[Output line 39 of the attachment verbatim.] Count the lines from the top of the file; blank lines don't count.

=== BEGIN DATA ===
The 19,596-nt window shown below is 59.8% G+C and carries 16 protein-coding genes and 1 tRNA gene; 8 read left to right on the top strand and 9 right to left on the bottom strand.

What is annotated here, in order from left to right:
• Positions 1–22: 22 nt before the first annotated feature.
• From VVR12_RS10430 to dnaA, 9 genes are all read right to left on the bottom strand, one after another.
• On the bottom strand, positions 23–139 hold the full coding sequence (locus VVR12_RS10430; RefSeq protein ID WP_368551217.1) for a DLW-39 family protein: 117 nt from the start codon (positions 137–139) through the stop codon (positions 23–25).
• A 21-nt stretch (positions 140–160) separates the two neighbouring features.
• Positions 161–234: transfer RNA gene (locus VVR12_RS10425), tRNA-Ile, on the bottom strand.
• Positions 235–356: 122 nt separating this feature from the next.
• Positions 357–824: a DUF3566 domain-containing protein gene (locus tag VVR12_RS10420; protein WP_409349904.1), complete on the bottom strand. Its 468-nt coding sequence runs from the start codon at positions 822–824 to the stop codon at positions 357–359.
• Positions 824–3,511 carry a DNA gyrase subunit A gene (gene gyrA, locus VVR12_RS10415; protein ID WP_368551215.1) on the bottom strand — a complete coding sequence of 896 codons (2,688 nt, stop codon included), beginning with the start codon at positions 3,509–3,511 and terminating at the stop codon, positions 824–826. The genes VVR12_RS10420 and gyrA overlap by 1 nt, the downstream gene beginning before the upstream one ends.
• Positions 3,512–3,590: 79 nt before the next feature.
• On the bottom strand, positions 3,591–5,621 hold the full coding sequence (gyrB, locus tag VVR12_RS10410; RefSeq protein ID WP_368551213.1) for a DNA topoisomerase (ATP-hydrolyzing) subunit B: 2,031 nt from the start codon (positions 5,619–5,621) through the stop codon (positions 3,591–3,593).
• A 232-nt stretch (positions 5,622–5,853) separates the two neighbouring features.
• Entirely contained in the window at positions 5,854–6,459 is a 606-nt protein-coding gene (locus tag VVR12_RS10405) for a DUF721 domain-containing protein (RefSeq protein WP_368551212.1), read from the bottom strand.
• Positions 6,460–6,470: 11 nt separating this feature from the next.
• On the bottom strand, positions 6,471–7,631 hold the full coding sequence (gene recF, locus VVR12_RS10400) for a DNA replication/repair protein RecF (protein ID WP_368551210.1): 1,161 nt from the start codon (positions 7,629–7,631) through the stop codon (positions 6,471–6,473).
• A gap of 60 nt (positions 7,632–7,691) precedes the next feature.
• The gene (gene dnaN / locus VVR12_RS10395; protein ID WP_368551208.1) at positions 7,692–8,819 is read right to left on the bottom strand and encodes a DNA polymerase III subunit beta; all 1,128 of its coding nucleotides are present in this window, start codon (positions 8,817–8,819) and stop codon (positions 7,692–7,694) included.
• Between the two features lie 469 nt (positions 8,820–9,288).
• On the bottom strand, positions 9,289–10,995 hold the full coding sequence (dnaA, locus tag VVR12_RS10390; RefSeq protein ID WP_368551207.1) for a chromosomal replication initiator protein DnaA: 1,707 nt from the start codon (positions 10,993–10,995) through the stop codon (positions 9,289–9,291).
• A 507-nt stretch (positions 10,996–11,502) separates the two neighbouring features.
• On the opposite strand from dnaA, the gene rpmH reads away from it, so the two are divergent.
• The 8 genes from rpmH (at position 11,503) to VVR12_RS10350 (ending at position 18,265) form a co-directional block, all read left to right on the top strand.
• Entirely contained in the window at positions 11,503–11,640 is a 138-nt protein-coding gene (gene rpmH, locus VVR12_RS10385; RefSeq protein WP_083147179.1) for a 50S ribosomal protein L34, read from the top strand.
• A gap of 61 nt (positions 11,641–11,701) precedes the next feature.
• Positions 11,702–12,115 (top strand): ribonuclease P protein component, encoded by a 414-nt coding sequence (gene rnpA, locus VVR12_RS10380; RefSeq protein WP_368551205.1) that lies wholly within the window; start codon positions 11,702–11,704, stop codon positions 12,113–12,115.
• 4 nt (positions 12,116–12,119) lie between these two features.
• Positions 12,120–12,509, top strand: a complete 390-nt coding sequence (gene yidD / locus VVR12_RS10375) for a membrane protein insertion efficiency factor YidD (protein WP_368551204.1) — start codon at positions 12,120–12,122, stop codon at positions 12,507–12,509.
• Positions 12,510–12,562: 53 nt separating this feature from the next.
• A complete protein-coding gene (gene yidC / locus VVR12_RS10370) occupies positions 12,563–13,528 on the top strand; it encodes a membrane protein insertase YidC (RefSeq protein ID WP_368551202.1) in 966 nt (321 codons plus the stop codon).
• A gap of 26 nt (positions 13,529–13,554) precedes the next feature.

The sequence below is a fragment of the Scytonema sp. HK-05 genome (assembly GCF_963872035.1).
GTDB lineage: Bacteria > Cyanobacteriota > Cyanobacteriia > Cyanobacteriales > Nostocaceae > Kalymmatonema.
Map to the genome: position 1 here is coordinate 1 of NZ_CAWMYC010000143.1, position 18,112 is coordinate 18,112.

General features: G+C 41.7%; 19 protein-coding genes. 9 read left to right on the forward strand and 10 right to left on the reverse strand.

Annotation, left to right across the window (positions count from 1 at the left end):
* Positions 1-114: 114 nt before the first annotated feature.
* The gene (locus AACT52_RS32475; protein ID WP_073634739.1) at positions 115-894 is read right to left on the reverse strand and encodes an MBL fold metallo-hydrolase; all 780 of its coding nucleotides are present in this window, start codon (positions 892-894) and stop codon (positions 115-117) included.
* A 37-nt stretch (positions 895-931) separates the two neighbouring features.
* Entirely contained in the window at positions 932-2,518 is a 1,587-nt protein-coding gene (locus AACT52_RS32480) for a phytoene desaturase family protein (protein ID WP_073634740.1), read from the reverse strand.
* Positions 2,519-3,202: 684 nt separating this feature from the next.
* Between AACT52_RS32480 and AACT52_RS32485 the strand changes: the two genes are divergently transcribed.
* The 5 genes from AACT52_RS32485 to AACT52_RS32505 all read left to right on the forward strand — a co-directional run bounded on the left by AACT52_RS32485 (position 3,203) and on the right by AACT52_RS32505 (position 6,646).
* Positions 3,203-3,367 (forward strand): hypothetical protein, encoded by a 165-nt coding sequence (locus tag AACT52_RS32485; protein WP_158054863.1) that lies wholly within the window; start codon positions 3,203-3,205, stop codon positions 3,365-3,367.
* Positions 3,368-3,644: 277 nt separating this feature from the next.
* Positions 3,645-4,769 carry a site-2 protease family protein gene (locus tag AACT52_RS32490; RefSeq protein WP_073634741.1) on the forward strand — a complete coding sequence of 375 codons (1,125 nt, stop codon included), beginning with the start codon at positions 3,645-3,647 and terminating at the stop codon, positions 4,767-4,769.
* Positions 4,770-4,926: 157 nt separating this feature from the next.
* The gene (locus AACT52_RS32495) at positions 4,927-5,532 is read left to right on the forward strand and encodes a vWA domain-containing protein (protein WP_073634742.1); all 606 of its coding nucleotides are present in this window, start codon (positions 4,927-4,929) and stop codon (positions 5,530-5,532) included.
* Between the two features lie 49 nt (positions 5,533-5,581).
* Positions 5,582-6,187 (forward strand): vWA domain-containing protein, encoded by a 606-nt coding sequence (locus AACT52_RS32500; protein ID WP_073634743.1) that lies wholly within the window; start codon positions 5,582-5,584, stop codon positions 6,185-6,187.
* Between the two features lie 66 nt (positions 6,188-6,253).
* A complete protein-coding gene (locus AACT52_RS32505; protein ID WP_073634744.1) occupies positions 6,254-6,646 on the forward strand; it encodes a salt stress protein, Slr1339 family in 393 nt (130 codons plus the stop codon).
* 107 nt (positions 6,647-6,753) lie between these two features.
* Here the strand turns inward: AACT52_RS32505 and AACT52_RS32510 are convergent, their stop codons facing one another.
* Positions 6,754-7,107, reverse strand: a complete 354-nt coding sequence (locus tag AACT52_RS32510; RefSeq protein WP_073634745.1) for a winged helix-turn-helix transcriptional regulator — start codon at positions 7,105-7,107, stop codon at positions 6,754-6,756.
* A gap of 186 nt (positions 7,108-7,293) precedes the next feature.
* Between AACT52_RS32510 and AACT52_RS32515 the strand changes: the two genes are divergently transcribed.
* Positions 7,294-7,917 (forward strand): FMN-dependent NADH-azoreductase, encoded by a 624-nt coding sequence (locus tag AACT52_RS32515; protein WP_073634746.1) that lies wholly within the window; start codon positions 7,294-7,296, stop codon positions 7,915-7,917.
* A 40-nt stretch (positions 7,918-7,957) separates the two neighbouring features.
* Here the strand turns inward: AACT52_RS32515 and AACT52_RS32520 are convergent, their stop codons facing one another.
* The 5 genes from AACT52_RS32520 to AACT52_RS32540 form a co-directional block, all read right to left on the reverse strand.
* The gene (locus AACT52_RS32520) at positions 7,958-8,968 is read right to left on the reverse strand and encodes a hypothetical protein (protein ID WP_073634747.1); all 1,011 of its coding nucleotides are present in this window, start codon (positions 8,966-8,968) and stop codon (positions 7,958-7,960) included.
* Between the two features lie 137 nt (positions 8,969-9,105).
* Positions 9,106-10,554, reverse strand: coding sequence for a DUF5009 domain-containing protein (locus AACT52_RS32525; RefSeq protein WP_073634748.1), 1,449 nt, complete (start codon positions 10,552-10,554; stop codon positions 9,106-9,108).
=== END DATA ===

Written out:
* A 37-nt stretch (positions 895-931) separates the two neighbouring features.